AL Ursich
06-07-2007, 12:16 AM
Just got my Konika 5450 today and have a 16 x 20 GK swinger heat press. Paper showed up too. Time to get to work.

That color wood plaque sold me.

AL

Martin Boekers
06-11-2007, 9:21 PM
Thanks for the info Larry, I'm in the middle of a big project right now but I will definetly drop him a line!

Thanks

jack Halley
07-15-2007, 10:37 PM
Tom:
I am into CLTT. If your on a budget, an Okidata 3400 laser printer is OK. About $400.00. If you have a couple of hundred more, go for a Konica Minolta 5450 Magicolor, about $600.

Larry or other users,
Are there any minimum usage problems with this machine(Konica Minolta 5450)?
If it was seldom used does the toner dry up or create problems?

Has anybody had multiple problems with the machine or the process?


The same question with the paper?

Thanks in advance---

jack Halley
Forsyth,Mo.
Pinnacle M 30w

Mike Null
07-16-2007, 8:24 AM
This is one of the real advantages of the CLTT system. The toner does not dry up or clog. While cartridges are expensive they last a long time.

Another is that you can get consistent color results.

There is an issue with durability on hard surface items but I use it for name tags and haven't had any complaints.

I don't use it for mugs but if you decide to do that use a matt rather than gloss finished mug and do not use the dishwasher. (I just ran a test of the matt finished mug and got through 5 dishwashings before the image began to degrade.)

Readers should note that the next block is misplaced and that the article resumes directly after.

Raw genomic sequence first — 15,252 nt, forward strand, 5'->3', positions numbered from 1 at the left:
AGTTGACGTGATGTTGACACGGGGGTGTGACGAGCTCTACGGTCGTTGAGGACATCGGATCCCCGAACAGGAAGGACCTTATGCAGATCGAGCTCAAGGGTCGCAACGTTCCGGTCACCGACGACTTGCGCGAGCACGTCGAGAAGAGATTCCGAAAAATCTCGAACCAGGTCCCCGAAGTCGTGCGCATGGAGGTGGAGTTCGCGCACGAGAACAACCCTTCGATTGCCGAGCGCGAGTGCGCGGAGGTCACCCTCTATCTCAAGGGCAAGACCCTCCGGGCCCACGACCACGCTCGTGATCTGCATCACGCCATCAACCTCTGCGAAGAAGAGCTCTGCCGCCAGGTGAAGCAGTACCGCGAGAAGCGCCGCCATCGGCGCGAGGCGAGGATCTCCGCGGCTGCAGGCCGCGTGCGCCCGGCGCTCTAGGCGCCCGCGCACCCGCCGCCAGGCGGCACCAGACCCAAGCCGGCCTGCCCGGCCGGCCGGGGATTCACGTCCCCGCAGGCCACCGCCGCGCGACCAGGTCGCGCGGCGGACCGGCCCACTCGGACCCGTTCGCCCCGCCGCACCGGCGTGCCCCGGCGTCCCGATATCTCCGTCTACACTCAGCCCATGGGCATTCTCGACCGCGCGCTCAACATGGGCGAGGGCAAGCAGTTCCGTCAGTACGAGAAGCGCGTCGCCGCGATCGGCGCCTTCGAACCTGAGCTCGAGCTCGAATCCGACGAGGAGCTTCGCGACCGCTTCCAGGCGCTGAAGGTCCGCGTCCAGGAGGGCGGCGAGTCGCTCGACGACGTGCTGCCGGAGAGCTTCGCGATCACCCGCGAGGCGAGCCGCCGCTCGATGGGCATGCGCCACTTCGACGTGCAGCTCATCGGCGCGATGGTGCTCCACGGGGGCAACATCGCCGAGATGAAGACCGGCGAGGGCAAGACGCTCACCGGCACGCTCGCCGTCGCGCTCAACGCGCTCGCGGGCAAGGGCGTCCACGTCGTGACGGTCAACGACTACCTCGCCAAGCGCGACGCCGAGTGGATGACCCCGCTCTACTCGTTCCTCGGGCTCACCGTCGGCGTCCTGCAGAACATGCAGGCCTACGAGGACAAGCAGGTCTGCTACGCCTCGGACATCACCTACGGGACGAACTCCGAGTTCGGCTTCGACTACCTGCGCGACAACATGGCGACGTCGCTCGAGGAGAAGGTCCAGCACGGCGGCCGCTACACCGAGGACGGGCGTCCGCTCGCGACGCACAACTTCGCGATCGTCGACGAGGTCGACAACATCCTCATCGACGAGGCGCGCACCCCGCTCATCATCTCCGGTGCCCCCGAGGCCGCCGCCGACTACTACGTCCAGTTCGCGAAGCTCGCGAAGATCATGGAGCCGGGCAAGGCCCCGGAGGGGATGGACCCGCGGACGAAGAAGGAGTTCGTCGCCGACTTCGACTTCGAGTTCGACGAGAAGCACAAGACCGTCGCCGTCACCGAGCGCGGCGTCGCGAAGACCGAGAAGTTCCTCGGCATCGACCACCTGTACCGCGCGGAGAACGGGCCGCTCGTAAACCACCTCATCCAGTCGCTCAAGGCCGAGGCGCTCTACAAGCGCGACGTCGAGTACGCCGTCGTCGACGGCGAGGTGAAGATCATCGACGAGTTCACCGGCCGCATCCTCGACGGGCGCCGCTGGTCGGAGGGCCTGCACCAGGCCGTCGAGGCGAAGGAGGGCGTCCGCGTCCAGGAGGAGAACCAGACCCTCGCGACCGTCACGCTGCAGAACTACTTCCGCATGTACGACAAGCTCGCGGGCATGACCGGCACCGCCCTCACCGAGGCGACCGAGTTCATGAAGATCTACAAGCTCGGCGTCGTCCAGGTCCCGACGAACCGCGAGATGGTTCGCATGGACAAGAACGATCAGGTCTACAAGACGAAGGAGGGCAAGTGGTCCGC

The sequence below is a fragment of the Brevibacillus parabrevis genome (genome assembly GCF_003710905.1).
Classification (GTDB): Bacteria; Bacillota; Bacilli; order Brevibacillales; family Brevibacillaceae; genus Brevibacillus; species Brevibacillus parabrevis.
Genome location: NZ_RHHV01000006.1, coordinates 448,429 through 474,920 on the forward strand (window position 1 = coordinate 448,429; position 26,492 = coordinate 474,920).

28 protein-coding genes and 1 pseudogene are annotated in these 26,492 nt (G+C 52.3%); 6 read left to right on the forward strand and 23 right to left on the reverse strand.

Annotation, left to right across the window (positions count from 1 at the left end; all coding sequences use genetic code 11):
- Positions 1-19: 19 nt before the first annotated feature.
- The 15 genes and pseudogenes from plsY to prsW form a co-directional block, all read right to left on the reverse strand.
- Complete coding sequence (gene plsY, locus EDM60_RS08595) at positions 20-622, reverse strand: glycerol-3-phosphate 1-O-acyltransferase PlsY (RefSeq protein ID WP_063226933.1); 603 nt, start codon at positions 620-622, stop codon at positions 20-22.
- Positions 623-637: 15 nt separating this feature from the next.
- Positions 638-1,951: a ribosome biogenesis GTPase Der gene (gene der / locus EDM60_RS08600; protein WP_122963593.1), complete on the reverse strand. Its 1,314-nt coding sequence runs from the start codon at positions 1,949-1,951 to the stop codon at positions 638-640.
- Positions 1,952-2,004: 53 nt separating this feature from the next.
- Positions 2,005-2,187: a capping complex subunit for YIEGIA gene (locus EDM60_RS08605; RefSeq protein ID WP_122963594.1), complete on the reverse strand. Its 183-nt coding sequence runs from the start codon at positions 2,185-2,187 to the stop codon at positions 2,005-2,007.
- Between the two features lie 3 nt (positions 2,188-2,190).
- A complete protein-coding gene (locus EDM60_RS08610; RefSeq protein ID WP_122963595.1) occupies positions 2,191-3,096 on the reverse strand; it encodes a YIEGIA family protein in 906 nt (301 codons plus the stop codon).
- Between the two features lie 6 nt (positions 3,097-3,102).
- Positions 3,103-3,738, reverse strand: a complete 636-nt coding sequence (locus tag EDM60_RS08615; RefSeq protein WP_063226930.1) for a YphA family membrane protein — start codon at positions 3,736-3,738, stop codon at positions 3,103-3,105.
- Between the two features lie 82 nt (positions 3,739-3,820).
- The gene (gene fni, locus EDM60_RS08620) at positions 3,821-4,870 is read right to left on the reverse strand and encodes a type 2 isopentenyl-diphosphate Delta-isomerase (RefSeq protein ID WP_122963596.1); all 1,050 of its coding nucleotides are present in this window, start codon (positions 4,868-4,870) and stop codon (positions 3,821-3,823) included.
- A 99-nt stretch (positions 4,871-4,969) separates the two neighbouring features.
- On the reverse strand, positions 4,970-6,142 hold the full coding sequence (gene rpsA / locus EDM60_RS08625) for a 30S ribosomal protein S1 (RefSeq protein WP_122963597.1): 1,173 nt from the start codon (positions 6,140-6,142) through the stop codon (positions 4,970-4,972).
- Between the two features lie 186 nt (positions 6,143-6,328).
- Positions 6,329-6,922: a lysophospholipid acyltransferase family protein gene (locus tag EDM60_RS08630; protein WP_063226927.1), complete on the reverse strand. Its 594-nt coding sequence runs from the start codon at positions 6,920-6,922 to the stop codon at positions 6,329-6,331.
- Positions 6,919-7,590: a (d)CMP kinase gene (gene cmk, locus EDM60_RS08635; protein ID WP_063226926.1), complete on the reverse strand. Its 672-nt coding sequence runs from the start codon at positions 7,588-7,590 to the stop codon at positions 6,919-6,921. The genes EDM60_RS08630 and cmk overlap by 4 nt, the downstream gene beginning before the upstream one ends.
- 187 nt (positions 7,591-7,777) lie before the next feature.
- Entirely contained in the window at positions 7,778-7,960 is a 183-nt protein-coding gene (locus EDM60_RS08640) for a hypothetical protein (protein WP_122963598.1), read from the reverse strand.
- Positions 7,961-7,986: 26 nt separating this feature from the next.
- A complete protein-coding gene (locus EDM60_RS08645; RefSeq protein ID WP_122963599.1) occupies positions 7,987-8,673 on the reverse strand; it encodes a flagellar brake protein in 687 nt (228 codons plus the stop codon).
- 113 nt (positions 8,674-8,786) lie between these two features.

jack Halley
07-16-2007, 10:38 AM
Thanks Mike! That's what I wanted to hear!
jack Halley
Pinnacle M 30w

Harry Radaza
06-26-2008, 11:50 AM
I'm also very interested in this process. Does anyone know of a link which describes the process in detail? I already do have a heat press. I just need the transfer paper. I know there are transfer papers for fabric which I should probably not use if my material is shell or wood. For shells or wood, what type of transfer paper should I then use?

is this the right process ?

1) print on transfer paper using ordinary laser color printer (toner)
2) heatt press

and thats it?

Larry Bratton
06-26-2008, 7:06 PM
I'm also very interested in this process. Does anyone know of a link which describes the process in detail? I already do have a heat press. I just need the transfer paper. I know there are transfer papers for fabric which I should probably not use if my material is shell or wood. For shells or wood, what type of transfer paper should I then use?

is this the right process ?

1) print on transfer paper using ordinary laser color printer (toner)
2) heatt press

and thats it?
Harry:
That's pretty much it. To get all the info you need, do a search here, BUT I suggest you call and talk to Mick Eminger at http://www.cactus-equipment.com/ He sells the paper, and is a CLTT guru. He can tell you all about the best printer to use, heat and pressure settings etc etc. Have fun, it's a neat process.

Harry Radaza
06-28-2008, 8:20 AM
a few more questions (dumb one's I think)...

Can I just use ordinary transfer paper ? (the kind they sell here are the ones used to dye sub for mugs)